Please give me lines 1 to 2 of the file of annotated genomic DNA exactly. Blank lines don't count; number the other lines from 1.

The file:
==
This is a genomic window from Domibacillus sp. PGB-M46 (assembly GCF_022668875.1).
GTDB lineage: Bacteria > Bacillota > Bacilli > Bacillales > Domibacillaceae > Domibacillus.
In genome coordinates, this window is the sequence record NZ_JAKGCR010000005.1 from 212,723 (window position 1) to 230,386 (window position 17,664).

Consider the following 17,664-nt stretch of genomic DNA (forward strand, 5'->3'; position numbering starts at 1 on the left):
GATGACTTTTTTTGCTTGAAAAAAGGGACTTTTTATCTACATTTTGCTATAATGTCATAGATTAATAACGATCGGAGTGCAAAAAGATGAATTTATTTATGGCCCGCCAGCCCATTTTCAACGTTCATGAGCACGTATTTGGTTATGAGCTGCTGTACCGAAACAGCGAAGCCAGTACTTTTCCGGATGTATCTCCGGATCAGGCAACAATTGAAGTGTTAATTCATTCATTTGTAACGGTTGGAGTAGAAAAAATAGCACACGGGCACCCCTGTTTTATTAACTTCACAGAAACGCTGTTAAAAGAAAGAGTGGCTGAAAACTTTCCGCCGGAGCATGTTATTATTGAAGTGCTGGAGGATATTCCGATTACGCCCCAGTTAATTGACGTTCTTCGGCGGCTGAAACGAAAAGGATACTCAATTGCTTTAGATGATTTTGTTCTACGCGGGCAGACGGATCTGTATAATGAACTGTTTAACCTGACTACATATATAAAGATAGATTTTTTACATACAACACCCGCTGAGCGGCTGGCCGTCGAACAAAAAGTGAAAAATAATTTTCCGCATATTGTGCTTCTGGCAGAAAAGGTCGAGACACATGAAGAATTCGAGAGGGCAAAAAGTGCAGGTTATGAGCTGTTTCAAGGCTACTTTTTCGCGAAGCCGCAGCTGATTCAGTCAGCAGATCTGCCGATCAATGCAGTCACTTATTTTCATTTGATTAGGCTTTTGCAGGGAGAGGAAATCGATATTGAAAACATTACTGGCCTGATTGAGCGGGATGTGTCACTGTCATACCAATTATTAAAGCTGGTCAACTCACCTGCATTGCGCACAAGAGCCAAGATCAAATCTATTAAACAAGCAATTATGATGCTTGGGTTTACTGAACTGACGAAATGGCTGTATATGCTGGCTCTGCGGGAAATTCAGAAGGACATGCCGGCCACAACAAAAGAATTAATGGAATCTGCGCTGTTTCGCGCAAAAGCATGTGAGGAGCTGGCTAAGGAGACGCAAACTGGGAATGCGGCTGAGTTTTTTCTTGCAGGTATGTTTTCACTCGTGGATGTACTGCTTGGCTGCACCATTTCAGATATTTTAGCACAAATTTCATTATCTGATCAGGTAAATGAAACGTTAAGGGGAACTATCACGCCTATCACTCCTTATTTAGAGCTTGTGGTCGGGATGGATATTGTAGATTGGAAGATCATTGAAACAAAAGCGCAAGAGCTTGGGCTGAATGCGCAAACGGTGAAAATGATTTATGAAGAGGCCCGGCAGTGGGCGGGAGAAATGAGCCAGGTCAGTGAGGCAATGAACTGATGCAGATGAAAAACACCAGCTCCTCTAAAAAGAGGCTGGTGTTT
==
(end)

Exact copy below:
This is a genomic window from Domibacillus sp. PGB-M46 (assembly GCF_022668875.1).
GTDB lineage: Bacteria > Bacillota > Bacilli > Bacillales > Domibacillaceae > Domibacillus.